In one of our first editions of Career Wise, we got the chance to chat with marketing professional Yin Woon Rani about her career and experience working in marketing as an Asian woman

Meet Peggy Cherng, One of America’s Richest Self-Made Women

Panda Express, the Chinese fast food restaurant you can find in pretty much any food court and city where most of the people in line are most likely craving orange chicken, fried rice, and/or chow mein. When you think of Panda Express, the first thing that pops into your head is the food, but have you ever thought who was the person behind this food place. Panda Express was co-founded by CEOs Peggy and Andrew Cherng, first-generation Chinese immigrants who created the biggest Chinese fast food restaurant in the country. Peggy Cherng is one of America’s richest self-made women, making the Forbes Top 40s ranking of the country’s most successful self-made women entrepreneurs and executives. But you’ll be surprised to hear that she didn’t begin her story in the career of business, but in engineering!  

Born in Burma and raised in Hong Kong, Peggy immigrated to the United States for college where she met her husband and later, earned a Ph.D. in electrical engineering. She worked for McDonnell Douglas and 3M, coding simulators for the US Air Force, but ultimately left her engineering career to join her husband in opening up the first Panda Express ever in Glendale, California. Peggy and Andrew Cherng were inspired to open up Panda Express as a way to introduce Chinese culture to America, creating American Chinese food dishes to bring people together to share joy. In fact, Panda Express’s name was influenced by how pandas acted as “a symbol of friendship” between China and the USA. Peggy’s expertise in engineering served a major role in the innovation of Panda Express. She developed systems that streamline operations, tracking customer feedback, and further strengthened the expansion of Panda Express. In an effort to give back to the communities and inspire Panda’s employees, Peggy further established Panda Cares, the philanthropic arm of the company that has donated more than $48 million towards non-profit organizations, schools, and children’s hospital.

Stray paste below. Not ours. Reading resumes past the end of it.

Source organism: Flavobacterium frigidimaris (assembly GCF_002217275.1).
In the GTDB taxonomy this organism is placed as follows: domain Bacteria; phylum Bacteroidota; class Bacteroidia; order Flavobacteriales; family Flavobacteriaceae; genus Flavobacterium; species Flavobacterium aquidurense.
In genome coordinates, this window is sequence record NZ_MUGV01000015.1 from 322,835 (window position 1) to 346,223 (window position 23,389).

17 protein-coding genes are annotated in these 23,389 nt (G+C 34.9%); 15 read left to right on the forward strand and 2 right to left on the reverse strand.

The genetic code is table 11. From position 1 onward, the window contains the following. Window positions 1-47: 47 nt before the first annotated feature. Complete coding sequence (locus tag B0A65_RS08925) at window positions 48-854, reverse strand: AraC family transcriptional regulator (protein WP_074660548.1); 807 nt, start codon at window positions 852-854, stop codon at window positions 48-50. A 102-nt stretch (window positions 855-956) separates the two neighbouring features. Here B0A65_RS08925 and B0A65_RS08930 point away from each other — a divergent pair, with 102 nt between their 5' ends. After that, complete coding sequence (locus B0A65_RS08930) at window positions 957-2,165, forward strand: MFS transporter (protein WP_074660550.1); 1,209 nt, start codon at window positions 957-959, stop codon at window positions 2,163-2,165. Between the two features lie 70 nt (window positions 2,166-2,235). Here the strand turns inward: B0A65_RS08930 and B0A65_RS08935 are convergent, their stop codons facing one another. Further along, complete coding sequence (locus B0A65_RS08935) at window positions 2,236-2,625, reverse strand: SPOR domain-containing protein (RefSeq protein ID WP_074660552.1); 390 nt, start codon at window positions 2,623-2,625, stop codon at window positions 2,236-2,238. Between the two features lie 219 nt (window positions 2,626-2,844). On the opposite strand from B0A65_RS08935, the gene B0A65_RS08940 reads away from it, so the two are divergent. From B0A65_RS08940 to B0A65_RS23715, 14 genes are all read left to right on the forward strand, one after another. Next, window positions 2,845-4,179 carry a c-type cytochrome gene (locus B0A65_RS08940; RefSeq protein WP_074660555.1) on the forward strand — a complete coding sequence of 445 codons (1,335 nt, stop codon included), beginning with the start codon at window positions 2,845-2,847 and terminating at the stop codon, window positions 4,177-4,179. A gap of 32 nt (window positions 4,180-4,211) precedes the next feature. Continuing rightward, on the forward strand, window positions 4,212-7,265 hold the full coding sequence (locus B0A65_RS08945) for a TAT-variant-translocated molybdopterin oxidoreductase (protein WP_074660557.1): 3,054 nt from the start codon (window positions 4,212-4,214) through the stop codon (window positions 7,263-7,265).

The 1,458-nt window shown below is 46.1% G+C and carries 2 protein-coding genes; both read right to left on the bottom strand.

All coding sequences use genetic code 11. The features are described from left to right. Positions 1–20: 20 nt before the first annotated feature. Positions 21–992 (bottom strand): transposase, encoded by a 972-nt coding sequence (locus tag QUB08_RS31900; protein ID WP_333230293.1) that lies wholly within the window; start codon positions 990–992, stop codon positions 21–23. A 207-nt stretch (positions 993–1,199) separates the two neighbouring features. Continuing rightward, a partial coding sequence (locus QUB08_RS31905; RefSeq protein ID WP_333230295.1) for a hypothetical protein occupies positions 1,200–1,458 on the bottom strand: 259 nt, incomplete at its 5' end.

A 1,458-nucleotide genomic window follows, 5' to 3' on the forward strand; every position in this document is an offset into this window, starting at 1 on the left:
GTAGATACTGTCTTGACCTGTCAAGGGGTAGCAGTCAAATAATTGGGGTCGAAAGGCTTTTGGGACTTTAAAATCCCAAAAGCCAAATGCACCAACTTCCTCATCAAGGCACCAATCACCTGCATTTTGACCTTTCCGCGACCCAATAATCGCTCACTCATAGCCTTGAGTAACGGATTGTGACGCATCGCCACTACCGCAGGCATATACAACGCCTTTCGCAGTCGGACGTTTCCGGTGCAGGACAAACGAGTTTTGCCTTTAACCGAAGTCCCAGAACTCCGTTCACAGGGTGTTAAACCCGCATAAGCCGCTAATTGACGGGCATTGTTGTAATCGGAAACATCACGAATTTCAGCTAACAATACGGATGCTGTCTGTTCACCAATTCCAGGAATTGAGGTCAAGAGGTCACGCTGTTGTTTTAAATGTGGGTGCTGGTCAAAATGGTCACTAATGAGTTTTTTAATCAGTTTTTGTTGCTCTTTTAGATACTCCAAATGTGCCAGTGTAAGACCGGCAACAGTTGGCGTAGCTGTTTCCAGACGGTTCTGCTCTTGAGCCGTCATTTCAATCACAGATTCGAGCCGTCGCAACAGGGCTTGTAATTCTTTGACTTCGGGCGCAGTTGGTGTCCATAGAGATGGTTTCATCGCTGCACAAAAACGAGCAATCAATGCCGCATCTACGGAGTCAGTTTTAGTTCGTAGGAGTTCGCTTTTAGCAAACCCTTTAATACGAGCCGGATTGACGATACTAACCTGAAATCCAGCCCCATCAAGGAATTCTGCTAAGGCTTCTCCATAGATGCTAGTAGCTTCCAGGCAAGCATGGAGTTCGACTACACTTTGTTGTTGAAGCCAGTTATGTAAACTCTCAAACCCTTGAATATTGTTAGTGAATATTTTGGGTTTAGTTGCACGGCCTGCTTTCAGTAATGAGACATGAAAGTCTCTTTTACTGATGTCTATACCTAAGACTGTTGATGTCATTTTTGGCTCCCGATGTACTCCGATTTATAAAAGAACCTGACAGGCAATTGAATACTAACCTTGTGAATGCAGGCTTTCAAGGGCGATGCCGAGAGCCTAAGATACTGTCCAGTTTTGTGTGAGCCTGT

“We are Chinese first-generation immigrants, and since we’ve been able to achieve the American dream, we feel a responsibility to pay it forward to the generations after us,” Cherng says. “We really wanted to create an initiative for our associates to see our mission and values in action.”Peggy Cherng is truly a representation of how far a vision, hard work, and perseverance can take you! She is a first generation Chinese immigrant who began her journey with aspirations in engineering to finding her success in the fast food industry with no relative experience at all. But all along, she was the secret ingredient needed for Panda Express to propel its growth as her technical knowledge became an advantage to the company’s prosperity. Now after 36 years in business, Peggy and her husband, Andrew built a $3.5 billion fast food empire with over 2,200 locations. Panda Express has not only become a place to devour quality American Chinese food, but also paved the way for Chinese food culture and a deeper understanding in Asian cuisines today in America.  

Christina Vo is a 16-year old unapologetic first-generation Vietnamese American activist, speaker, and poet from San Jose, California who’s making her mark on this world. She’s full of curiosity and passion, fighting towards social justice through amplifying voices, speaking out, and creating change.

Overachiever Magazine was started by Rehana Paul in October of 2018 to give a platform to all Asian women, non-binary people, and other gender minorities.

Our name is poking fun at the stereotype that all Asians are overachievers, especially Asian women, non-binary people, and other gender minorities. It’s also in recognition of all of us who have had no choice but to be overachievers: managing societal expectations, family obligations, and educational opportunities, all while fighting the patriarchy.

We have grown since then, putting out bimonthly issues (we are contributor powered: apply to write for our next one!), and weekly reviews of culture, and news that is important to us.

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We do not claim to speak for all Asian women, non-binary people, and other gender minorities. We are just here to give them a place to speak for themselves.

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